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Asia-Pacific
Thai-Cambodia ceasefire breaks down
Border skirmishes continue for an eighth day as both sides accuse the other of breaking a short-lived truce.
Last Modified: 29 Apr 2011 01:35
Thai soldiers near the border with Cambodia in Surin province as fighting there killed at least 16 people [REUTERS]

A brief ceasefire between Thailand and Cambodia has broken down, shattering hopes for a quick end to the border conflict as the two sides exchanged fire for an eighth day.

Field commanders agreed to the truce in a meeting at the disputed border on Thursday. But Cambodian Colonel Suos Sothea said the Thai army fired artillery shells into Cambodia again on Friday and small arms fire crackled anew around the Ta Krabey temple, which lies in a disputed zone along the frontier.

"We cannot trust the Thais," he said. "Yesterday they said they'd stop fighting and now they are attacking us again."

The death toll since the clashes has risen to 16.

Thai army spokesman Colonel Sansern Kaewkamnerd said there had been light clashes late on Thursday as well as early on Friday.

He blamed Cambodia for breaking the deal, saying its "local units might not agree to the talks as easily as their commanders did."

The director of Phanom Dongrak hospital, about 20 km from the border, confirmed one Thai soldier was killed late on Thursday, bringing the total dead to 16.

Al Jazeera's Wayne Hay, reporting from Ta Mieng, Thailand, near the border with Cambodia, said that "Thais are beefing up their presence, but Cambodians are doing the same as well.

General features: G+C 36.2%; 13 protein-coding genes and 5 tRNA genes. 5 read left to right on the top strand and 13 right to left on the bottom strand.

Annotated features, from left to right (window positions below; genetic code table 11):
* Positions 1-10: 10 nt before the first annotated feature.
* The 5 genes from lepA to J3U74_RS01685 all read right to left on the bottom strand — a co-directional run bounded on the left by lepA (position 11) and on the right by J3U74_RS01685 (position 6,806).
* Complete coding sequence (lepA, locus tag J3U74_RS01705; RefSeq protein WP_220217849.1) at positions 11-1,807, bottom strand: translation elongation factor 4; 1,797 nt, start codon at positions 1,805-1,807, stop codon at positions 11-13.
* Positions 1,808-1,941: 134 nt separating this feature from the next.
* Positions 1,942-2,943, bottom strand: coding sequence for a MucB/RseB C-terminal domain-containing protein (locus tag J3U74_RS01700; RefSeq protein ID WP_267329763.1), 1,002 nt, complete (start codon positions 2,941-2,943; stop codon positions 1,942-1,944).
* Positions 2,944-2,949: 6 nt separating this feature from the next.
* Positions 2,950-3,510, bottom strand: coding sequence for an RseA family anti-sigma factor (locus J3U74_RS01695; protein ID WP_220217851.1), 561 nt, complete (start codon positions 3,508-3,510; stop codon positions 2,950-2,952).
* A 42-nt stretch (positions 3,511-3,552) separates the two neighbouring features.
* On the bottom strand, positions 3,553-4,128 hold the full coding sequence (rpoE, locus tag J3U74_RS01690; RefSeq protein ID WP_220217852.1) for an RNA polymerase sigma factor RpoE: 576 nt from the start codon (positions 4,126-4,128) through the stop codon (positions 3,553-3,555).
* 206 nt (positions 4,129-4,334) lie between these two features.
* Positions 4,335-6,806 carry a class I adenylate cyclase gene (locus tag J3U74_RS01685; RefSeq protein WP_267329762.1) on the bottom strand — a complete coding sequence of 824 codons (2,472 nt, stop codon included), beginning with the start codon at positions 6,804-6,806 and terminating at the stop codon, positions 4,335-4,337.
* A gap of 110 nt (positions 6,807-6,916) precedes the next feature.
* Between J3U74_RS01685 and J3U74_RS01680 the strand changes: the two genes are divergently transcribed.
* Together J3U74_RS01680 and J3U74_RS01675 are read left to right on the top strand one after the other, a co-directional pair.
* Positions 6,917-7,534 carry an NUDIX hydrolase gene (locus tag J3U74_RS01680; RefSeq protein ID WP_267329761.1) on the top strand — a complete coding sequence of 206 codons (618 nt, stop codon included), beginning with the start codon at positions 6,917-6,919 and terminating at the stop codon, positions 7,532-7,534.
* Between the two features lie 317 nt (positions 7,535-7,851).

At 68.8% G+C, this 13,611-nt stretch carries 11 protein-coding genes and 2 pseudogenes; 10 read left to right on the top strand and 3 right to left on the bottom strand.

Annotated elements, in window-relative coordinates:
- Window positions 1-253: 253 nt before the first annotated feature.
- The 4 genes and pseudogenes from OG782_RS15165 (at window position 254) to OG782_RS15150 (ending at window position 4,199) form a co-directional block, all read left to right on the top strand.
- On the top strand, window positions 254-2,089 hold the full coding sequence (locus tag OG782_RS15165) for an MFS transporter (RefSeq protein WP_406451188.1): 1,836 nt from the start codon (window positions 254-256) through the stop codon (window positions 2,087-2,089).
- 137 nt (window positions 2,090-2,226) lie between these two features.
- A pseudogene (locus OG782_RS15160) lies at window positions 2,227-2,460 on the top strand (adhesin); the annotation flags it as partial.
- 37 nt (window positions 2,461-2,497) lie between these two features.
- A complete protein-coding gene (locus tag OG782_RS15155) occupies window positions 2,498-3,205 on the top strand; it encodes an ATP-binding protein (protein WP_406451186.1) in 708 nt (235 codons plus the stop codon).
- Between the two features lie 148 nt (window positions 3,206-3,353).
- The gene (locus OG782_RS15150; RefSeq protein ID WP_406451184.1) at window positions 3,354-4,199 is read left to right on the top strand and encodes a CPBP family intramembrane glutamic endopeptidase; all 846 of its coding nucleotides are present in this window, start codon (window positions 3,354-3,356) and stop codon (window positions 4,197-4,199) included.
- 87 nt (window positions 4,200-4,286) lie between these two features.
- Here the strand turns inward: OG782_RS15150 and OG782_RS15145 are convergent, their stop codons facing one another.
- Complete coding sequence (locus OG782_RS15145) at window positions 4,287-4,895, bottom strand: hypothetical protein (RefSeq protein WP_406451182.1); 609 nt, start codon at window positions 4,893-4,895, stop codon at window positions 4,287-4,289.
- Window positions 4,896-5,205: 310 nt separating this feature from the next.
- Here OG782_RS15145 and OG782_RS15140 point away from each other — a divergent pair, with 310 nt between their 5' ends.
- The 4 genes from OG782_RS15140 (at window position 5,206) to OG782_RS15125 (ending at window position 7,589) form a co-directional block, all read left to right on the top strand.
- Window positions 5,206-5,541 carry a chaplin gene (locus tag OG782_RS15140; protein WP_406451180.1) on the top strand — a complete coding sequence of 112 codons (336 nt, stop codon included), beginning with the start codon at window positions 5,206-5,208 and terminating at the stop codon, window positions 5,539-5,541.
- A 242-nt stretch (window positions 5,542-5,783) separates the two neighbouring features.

"More and more people in Thailand, are starting to believe that there are political motives behind these clashes.

"Cambodia has used these clashes as a political tool for internal politics."

Meeting cancelled

Prawit Wongsuwon, Thailand's defence minister, had been expected to meet Tea Banh, his Cambodian counterpart, in Phnom Penh on Wednesday - but reportedly pulled out of the trip because of alleged comments made on Cambodian television.

IN VIDEO

Al Jazeera's Wayne Hay, reporting from Korat, says that each side blames the other for the violence

Phay Siphan, a Cambodian government spokesman responded by saying Thailand "isn't honest about wanting to reach a permanent ceasefire".

The bloodiest fighting along the disputed jungle border in decades has spread to the 900-year-old Preah Vihear temple, the focus of strained relations between the neighbours since it was granted UN World Heritage status in 2008.

The area, 150km east of two other disputed temple complexes that were the scene of fierce fighting over the weekend, had been relatively calm for two months. 

Thailand says it wants a bilateral solution to the dispute, while Cambodia seeks international mediation and independent monitors in the region - as agreed by Association of South East Asian Nations foreign ministers in Jakarta in February. 

Sovereignty over the ancient, stone-walled Hindu temples - Preah Vihear, Ta Moan and Ta Krabey - and the jungle of the Dangrek Mountains surrounding them has been in dispute since the withdrawal of the French from Cambodia in the 1950s.

Source:
Al Jazeera and agencies
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